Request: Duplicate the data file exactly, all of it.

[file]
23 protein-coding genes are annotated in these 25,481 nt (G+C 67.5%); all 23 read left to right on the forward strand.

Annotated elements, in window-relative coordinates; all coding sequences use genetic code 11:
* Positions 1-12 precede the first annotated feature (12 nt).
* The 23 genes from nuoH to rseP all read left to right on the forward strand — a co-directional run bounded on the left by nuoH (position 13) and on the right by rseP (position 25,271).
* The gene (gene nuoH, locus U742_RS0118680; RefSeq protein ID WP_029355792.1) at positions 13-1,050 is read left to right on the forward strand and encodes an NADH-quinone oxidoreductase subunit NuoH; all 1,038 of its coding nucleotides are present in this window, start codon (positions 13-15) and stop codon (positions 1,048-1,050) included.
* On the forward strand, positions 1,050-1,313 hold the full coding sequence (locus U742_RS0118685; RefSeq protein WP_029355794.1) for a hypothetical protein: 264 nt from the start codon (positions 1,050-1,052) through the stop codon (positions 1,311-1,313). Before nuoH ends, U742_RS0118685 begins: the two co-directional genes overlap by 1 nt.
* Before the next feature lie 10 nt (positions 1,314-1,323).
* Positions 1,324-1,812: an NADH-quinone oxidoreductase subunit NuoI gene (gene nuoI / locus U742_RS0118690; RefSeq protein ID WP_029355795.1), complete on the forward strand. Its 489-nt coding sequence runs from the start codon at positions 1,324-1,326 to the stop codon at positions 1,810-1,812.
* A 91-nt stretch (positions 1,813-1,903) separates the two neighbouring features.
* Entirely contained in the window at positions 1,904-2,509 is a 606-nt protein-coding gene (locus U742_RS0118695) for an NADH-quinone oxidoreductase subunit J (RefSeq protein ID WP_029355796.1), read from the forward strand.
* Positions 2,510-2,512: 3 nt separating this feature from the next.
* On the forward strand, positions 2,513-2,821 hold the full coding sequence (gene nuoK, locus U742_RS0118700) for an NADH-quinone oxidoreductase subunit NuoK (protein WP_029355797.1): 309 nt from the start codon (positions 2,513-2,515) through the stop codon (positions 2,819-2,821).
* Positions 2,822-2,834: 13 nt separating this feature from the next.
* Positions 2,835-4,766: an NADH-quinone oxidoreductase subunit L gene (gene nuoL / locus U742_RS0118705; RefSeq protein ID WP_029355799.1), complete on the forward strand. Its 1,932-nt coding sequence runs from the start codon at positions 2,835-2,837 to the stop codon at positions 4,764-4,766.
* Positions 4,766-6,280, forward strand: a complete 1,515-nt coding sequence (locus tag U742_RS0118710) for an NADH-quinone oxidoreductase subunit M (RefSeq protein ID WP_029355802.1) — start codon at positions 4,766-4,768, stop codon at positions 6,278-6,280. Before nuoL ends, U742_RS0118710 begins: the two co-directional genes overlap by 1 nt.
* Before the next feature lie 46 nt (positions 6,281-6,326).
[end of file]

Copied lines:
23 protein-coding genes are annotated in these 25,481 nt (G+C 67.5%); all 23 read left to right on the forward strand.

Annotated elements, in window-relative coordinates; all coding sequences use genetic code 11:
* Positions 1-12 precede the first annotated feature (12 nt).
* The 23 genes from nuoH to rseP all read left to right on the forward strand — a co-directional run bounded on the left by nuoH (position 13) and on the right by rseP (position 25,271).
* The gene (gene nuoH, locus U742_RS0118680; RefSeq protein ID WP_029355792.1) at positions 13-1,050 is read left to right on the forward strand and encodes an NADH-quinone oxidoreductase subunit NuoH; all 1,038 of its coding nucleotides are present in this window, start codon (positions 13-15) and stop codon (positions 1,048-1,050) included.
* On the forward strand, positions 1,050-1,313 hold the full coding sequence (locus U742_RS0118685; RefSeq protein WP_029355794.1) for a hypothetical protein: 264 nt from the start codon (positions 1,050-1,052) through the stop codon (positions 1,311-1,313). Before nuoH ends, U742_RS0118685 begins: the two co-directional genes overlap by 1 nt.
* Before the next feature lie 10 nt (positions 1,314-1,323).
* Positions 1,324-1,812: an NADH-quinone oxidoreductase subunit NuoI gene (gene nuoI / locus U742_RS0118690; RefSeq protein ID WP_029355795.1), complete on the forward strand. Its 489-nt coding sequence runs from the start codon at positions 1,324-1,326 to the stop codon at positions 1,810-1,812.
* A 91-nt stretch (positions 1,813-1,903) separates the two neighbouring features.
* Entirely contained in the window at positions 1,904-2,509 is a 606-nt protein-coding gene (locus U742_RS0118695) for an NADH-quinone oxidoreductase subunit J (RefSeq protein ID WP_029355796.1), read from the forward strand.
* Positions 2,510-2,512: 3 nt separating this feature from the next.
* On the forward strand, positions 2,513-2,821 hold the full coding sequence (gene nuoK, locus U742_RS0118700) for an NADH-quinone oxidoreductase subunit NuoK (protein WP_029355797.1): 309 nt from the start codon (positions 2,513-2,515) through the stop codon (positions 2,819-2,821).
* Positions 2,822-2,834: 13 nt separating this feature from the next.
* Positions 2,835-4,766: an NADH-quinone oxidoreductase subunit L gene (gene nuoL / locus U742_RS0118705; RefSeq protein ID WP_029355799.1), complete on the forward strand. Its 1,932-nt coding sequence runs from the start codon at positions 2,835-2,837 to the stop codon at positions 4,764-4,766.
* Positions 4,766-6,280, forward strand: a complete 1,515-nt coding sequence (locus tag U742_RS0118710) for an NADH-quinone oxidoreductase subunit M (RefSeq protein ID WP_029355802.1) — start codon at positions 4,766-4,768, stop codon at positions 6,278-6,280. Before nuoL ends, U742_RS0118710 begins: the two co-directional genes overlap by 1 nt.
* Before the next feature lie 46 nt (positions 6,281-6,326).